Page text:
A version of this story originally appeared at Coast Guard Alaska and was written by Lt. j.g. Jacob Hauser.
Chief Warrant Officer James Bride has spent his life at sea, making his way along the Alaskan coast, around the Pacific Rim and throughout the Atlantic basin. He has made moorings and anchorages from South America to the Arctic and from Tokyo to San Juan.
That’s a lot of port calls and a lot of years. 20 years of sea duty to be exact.
Last month, Bride – stationed aboard Coast Guard Cutter Munro – became the 34th master cutterman in the history of the Coast Guard after completing 20 years of sea duty. As a master cutterman, Bride stands at the forefront of a long and proud maritime heritage and represents absolute proficiency in his chosen profession.
“I was born on the crest of a wave and rocked in the cradle of the deep,” said Bride. “I also come from a family of sailors. My father and grandfather were both in the Navy.”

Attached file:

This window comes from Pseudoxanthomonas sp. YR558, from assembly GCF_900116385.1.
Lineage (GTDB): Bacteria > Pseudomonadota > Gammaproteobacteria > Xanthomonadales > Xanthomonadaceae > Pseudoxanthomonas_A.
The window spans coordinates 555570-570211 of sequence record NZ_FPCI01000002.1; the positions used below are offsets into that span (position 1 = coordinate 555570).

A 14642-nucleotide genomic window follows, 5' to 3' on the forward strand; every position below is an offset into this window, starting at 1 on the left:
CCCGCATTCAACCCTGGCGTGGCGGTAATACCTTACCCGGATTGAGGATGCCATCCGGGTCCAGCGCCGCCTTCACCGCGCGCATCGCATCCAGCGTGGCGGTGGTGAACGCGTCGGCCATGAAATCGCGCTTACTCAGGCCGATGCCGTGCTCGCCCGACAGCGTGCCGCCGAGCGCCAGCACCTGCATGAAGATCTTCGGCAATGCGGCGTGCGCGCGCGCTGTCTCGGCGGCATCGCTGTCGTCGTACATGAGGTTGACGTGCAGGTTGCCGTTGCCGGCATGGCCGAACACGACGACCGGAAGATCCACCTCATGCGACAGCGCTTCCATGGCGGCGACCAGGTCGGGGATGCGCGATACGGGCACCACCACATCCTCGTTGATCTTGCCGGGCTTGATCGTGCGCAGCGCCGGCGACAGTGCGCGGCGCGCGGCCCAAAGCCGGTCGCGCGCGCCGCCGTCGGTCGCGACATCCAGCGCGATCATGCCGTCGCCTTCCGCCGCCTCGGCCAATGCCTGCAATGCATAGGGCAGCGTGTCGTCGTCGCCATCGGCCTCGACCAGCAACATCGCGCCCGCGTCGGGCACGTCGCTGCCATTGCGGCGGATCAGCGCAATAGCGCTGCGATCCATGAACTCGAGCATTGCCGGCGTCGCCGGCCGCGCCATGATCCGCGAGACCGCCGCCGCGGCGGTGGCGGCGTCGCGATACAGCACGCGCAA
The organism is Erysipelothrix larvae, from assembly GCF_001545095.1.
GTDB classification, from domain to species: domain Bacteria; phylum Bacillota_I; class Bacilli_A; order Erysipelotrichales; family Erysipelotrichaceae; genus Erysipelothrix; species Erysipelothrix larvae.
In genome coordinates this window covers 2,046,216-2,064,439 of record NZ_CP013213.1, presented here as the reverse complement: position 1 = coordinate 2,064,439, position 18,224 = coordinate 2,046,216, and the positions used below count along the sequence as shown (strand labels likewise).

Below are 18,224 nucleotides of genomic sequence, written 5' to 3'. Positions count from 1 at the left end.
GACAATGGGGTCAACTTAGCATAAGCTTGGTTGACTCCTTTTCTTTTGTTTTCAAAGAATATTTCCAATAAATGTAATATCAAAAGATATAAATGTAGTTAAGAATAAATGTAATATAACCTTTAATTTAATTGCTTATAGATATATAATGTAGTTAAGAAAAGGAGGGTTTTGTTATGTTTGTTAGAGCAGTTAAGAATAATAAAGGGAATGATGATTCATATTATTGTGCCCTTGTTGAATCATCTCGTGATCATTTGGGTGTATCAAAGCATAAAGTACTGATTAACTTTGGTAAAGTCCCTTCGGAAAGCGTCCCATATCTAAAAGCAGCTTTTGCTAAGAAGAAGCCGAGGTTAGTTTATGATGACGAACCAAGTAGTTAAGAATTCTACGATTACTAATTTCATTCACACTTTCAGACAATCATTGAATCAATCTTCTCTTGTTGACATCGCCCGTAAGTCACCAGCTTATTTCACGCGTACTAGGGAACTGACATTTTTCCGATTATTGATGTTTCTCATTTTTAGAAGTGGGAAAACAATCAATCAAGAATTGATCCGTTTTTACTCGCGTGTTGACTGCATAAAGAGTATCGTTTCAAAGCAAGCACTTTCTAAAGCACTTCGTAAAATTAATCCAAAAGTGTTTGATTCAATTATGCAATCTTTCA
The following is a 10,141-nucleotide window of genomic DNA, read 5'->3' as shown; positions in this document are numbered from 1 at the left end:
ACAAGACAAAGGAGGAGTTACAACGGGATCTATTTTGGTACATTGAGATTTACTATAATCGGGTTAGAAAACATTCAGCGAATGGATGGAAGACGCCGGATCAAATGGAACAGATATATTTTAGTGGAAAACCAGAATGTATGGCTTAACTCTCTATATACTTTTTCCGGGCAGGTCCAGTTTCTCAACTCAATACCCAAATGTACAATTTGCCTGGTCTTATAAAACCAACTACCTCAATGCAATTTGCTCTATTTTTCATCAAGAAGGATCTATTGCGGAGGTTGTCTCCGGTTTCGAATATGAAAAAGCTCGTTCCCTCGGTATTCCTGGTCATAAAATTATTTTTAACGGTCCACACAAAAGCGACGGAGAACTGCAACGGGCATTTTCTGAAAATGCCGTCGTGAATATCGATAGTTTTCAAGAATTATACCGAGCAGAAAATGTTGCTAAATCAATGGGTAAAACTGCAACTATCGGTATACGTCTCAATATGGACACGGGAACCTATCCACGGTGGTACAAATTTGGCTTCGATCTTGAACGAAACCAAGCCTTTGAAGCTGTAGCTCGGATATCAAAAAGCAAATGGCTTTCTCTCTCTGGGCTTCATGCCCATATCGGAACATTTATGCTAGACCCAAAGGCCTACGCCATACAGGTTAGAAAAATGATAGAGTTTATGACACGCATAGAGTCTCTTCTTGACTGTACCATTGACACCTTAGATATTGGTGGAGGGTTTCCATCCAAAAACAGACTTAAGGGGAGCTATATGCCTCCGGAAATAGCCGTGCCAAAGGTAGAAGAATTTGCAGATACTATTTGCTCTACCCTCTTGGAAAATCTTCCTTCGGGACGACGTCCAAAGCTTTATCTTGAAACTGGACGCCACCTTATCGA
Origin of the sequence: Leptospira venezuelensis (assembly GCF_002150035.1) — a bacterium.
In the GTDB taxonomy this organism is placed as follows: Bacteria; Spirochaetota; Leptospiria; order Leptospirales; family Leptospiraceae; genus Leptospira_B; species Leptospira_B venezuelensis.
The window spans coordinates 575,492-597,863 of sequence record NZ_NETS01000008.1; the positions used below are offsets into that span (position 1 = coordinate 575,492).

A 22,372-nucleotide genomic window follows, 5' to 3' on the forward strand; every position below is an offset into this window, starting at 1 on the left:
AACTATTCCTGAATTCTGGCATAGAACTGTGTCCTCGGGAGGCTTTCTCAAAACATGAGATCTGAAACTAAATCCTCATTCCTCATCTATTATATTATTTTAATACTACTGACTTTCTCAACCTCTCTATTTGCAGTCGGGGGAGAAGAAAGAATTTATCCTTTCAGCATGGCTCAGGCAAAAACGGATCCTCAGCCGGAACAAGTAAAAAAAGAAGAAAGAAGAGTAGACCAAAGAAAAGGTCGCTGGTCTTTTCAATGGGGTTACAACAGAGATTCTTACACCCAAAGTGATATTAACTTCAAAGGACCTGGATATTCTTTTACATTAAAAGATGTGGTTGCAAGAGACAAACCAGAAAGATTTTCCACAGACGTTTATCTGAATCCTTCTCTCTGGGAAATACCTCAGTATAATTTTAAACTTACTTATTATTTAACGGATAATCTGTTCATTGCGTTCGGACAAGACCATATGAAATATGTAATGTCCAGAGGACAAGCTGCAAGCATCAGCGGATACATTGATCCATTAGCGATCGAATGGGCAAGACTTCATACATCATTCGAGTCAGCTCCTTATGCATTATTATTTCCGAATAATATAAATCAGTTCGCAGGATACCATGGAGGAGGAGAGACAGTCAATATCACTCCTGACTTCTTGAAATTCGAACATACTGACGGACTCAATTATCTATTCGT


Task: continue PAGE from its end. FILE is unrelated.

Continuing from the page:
Bride, who hails from Nashville joined the Coast Guard in May 1988 and became a quartermaster in June 1989.
Today, as the senior boatswain’s mate aboard Munro, Bride is responsible for the leadership and readiness of his cutter’s 38-member deck force.
Capt. Mark A. Cawthorn, commanding officer of the Kodiak-based cutter, ushered Bride into the ranks of the service’s most revered corps of cuttermen. In a message of congratulations forwarded to the commanding officers of Bride’s previous afloat units, staffs of the Coast Guard’s Pacific and Atlantic area commands and the commandant, Cawthorn had this to say about Bride and his accession to the title of master cutterman:
This was the first time in my career that I had the honor to present such a prestigious award. He was presented with a master cutterman certificate with a challenge coin from each ship he has sailed on, along with congratulatory letters and coins from Master Chief Petty Officer of the Coast Guard Michael Leavitt and Commandant Adm. Robert Papp. I am honored to call him shipmate, and I have more than a few sea stories of my own, in which he plays a central role.
Long-since eligible to retire to the comforts of life ashore, Bride recently accepted orders to remain afloat, reporting this June to the ice breaker Polar Star.
“I really like going to sea, and I’m going to do it until the Coast Guard tells me I can’t,” said Bride.